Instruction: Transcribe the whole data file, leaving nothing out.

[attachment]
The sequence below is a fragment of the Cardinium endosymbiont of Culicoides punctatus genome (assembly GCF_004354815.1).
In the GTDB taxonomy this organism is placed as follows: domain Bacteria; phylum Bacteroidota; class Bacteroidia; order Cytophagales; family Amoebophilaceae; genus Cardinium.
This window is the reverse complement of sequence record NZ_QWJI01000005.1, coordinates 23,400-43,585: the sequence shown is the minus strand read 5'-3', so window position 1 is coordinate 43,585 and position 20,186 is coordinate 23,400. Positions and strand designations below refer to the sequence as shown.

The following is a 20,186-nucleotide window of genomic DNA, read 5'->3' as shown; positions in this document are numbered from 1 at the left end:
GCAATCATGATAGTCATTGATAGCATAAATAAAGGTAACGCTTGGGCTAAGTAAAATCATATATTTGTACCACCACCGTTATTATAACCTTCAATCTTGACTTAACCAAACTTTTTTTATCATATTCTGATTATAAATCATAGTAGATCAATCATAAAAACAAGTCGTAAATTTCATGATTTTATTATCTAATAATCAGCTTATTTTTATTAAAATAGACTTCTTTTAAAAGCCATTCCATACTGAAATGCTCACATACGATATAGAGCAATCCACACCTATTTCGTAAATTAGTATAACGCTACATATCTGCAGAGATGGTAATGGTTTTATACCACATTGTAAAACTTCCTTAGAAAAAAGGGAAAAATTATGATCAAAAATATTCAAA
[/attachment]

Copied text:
The sequence below is a fragment of the Cardinium endosymbiont of Culicoides punctatus genome (assembly GCF_004354815.1).
In the GTDB taxonomy this organism is placed as follows: domain Bacteria; phylum Bacteroidota; class Bacteroidia; order Cytophagales; family Amoebophilaceae; genus Cardinium.
This window is the reverse complement of sequence record NZ_QWJI01000005.1, coordinates 23,400-43,585: the sequence shown is the minus strand read 5'-3', so window position 1 is coordinate 43,585 and position 20,186 is coordinate 23,400. Positions and strand designations below refer to the sequence as shown.

The following is a 20,186-nucleotide window of genomic DNA, read 5'->3' as shown; positions in this document are numbered from 1 at the left end:
GCAATCATGATAGTCATTGATAGCATAAATAAAGGTAACGCTTGGGCTAAGTAAAATCATATATTTGTACCACCACCGTTATTATAACCTTCAATCTTGACTTAACCAAACTTTTTTTATCATATTCTGATTATAAATCATAGTAGATCAATCATAAAAACAAGTCGTAAATTTCATGATTTTATTATCTAATAATCAGCTTATTTTTATTAAAATAGACTTCTTTTAAAAGCCATTCCATACTGAAATGCTCACATACGATATAGAGCAATCCACACCTATTTCGTAAATTAGTATAACGCTACATATCTGCAGAGATGGTAATGGTTTTATACCACATTGTAAAACTTCCTTAGAAAAAAGGGAAAAATTATGATCAAAAATATTCAAA